By Jamey Dunn
Illinois Senate Races
The race between Sen. Mike Jacobs, a Democrat from East Moline, and Moline Republican Bill Albracht, a retired Secret Service agent, has become one of the most closely watched battles in the General Assembly and one that many say is too close to call. Jacobs has trailed in some recent polls, but Kent Redfield, a professor emeritus of political science at the University of Illinois Springfield, said he is not discounting the power of incumbency, or the fact that Jacobs is the son of a popular retired legislator, former Sen. Denny Jacobs. “It’s hard to know whether people will come home in terms of the name recognition and all of that with him,” Redfield said.
Republican Mark Minor, a pastor from Ewing, is challenging Sen. Gary Forby, a Benton Democrat. Forby has been pushing back against Gov. Pat Quinn’s proposed closure of corrections facilities in his area. Most incumbent Democrats seem to be avoiding the unpopular governor from their party. However, Forby appears to be one of the only Democrats out there using the governor’s low favorability rating as a plus for his own campaign. “Quinn is a minus for everybody except Forby. He seems to be winning by running against the Democratic governor,” Redfield said.
Peoria Democratic Sen. David Koehler and Republican Pat Sullivan, a Peoria businessman, have spent almost $1.7 million total in their race. “I think Koehler is all right in the 46th [District], but [Republicans] certainly have spent money there,” Redfield said.
The most expensive Senate race is also one of the most closely watched. Democrat Andy Manar from Bunker Hill is chairman of the Macoupin County Board and former chief of staff for Senate President John Cullerton. He is running against Decatur Mayor Mike McElroy, a Republican. The two have spent nearly $2.5 million, and the race could break the all-time spending record for a state Senate contest.
Park Ridge Democratic Sen. Dan Kotowski has faced a tough race against Republican Jim O’Donnell, a Park Ridge businessman.
Democrats had hoped to carve out a downstate House seat with this district, which includes parts of Springfield and Decatur, and it seems that they may succeed with candidate Sue Scherer, a teacher from Decatur. Scherer has been somewhat cagey with the media and has come under fire for her connections to House Speaker Michael Madigan. Despite the criticisms, she appears to be leading her opponent, Republican Dennis Shackleford, a Rochester businessman.
Former Rep. Derrick Smith, who was ousted from the House after being arrested on bribery charges, may be returning to that chamber in January. Smith was arrested a week before the primary election but still won the Democratic nomination by a wide margin. Democratic leaders had hopped he would step aside. After he refused, many backed third-party candidate Lance Tyson. But recent polling shows the Chicago lawyer trailing Smith.
The most expensive House race is a face off between Barrington Hills independent Dee Beaubien, the widow of the late Rep. Mark Beaubien, and Republican David McSweeney, a Barrington Hills businessman. Rep. Mark Beaubien, who died in June 2011, was a Republican known for crossing the aisle. Dee Beaubien said she ran because she was concerned about what she saw as the party’s shift to the extreme right. She has taken campaign funding from Democrats but has not said which party she would caucus with if elected.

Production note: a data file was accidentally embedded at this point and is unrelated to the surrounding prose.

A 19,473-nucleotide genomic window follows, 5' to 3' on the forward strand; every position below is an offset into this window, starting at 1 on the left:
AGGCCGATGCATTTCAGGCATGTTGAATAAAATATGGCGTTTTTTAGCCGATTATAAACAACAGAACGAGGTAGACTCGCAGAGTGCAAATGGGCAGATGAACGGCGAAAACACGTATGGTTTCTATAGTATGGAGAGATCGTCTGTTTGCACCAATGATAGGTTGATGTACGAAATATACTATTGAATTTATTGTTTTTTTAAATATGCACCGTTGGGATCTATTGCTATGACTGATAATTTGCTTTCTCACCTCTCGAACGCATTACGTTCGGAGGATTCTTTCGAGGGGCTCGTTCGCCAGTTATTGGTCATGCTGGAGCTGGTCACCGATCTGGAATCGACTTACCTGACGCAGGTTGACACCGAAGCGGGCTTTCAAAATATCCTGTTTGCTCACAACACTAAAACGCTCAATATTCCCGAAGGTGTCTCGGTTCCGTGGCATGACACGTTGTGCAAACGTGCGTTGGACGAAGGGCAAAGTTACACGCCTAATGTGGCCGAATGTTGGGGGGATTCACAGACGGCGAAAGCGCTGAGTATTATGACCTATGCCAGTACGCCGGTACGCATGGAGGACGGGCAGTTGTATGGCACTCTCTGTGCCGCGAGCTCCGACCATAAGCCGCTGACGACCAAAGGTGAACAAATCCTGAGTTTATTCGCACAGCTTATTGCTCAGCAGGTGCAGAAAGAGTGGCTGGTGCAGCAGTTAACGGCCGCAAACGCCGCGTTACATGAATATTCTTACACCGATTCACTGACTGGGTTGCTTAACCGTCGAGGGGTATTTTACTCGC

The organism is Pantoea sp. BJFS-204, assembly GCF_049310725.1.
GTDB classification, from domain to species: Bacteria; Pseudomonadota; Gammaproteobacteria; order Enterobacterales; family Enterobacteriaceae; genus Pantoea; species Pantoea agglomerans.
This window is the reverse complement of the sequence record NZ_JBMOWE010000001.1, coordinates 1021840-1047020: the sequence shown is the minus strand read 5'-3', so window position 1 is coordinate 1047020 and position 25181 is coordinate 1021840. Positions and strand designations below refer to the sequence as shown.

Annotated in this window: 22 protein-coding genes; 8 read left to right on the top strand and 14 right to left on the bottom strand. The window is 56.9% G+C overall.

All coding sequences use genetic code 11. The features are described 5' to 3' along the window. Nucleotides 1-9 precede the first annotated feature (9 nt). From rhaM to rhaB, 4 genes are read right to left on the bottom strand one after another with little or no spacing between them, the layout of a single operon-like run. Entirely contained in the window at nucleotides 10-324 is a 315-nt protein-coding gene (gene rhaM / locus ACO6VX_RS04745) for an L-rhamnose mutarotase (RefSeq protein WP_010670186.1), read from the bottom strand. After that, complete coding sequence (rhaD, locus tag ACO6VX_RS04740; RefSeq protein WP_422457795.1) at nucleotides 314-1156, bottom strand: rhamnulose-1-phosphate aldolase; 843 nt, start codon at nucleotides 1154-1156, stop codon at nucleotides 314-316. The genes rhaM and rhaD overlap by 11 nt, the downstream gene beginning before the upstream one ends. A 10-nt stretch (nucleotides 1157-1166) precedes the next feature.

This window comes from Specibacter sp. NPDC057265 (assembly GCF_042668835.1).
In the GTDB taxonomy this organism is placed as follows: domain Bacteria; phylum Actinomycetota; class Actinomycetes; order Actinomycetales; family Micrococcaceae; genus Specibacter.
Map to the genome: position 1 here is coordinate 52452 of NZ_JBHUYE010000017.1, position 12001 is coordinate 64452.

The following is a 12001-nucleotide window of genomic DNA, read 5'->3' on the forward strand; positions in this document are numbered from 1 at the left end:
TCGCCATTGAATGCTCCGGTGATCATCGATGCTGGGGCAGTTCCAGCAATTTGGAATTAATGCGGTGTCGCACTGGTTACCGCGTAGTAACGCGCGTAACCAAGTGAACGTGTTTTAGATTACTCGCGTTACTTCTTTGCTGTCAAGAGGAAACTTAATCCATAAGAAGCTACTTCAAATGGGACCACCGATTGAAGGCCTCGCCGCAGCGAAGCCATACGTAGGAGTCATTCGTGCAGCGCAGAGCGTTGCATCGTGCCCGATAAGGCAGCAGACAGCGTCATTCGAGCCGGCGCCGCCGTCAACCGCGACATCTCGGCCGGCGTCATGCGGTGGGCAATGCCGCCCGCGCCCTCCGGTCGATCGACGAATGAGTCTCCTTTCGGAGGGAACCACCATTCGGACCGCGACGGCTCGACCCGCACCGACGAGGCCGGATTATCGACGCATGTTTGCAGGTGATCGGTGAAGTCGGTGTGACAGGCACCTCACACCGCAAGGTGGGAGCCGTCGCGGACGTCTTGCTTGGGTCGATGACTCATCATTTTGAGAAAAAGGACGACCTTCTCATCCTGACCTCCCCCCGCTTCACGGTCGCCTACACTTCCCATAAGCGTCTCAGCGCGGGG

Northbrook Democratic Rep. Elaine Nekrtiz, who has been a rising star among House Democrats, is facing a heated challenge from Johnathan Greenberg, a rabbi and advocate from Northbrook. Nekrtiz has backed budget cuts and spearheaded recent efforts at pension reforms. She is in a tight race against the self-described moderate Greenberg, who got his start in politics as Democrat.
Redfield said he does not expect Republicans to take the majority in either chamber. He said many Democratic incumbents who were facing tight races have pulled ahead in recent weeks. However, he said that state legislative races are difficult to gauge because unlike national races or races for Congress, almost all of the state-level polling is partisan and conducted by the candidates’ campaigns. “The best polling is the campaigns, but sometimes campaigns lie to themselves.”
Illinoisans will also decide whether the state should change its Constitution to make it more difficult to pass increases in pension benefits for state workers. The constitutional amendment that will appear before voters would require a three-fifths vote by the General Assembly to enhance public employee pension benefits. The amendment has been drawing fire lately and has found few supporters outside of the legislature. For a breakdown on what the amendment does and the arguments for and against it, see the current Illinois Issues.
A legal challenge also has been launched that would have a judge set aside the results of the vote on the proposed amendment. The plaintiffs argue that the wording on the ballot is unclear and could confuse voters. The instructions include language about a constitutional convention, which lawmakers say they did not intend to appear on the ballot unless voters have the option to call a convention. Voters do not have that option this year. For more on the lawsuit and instruction language, see the Illinois Issues blog.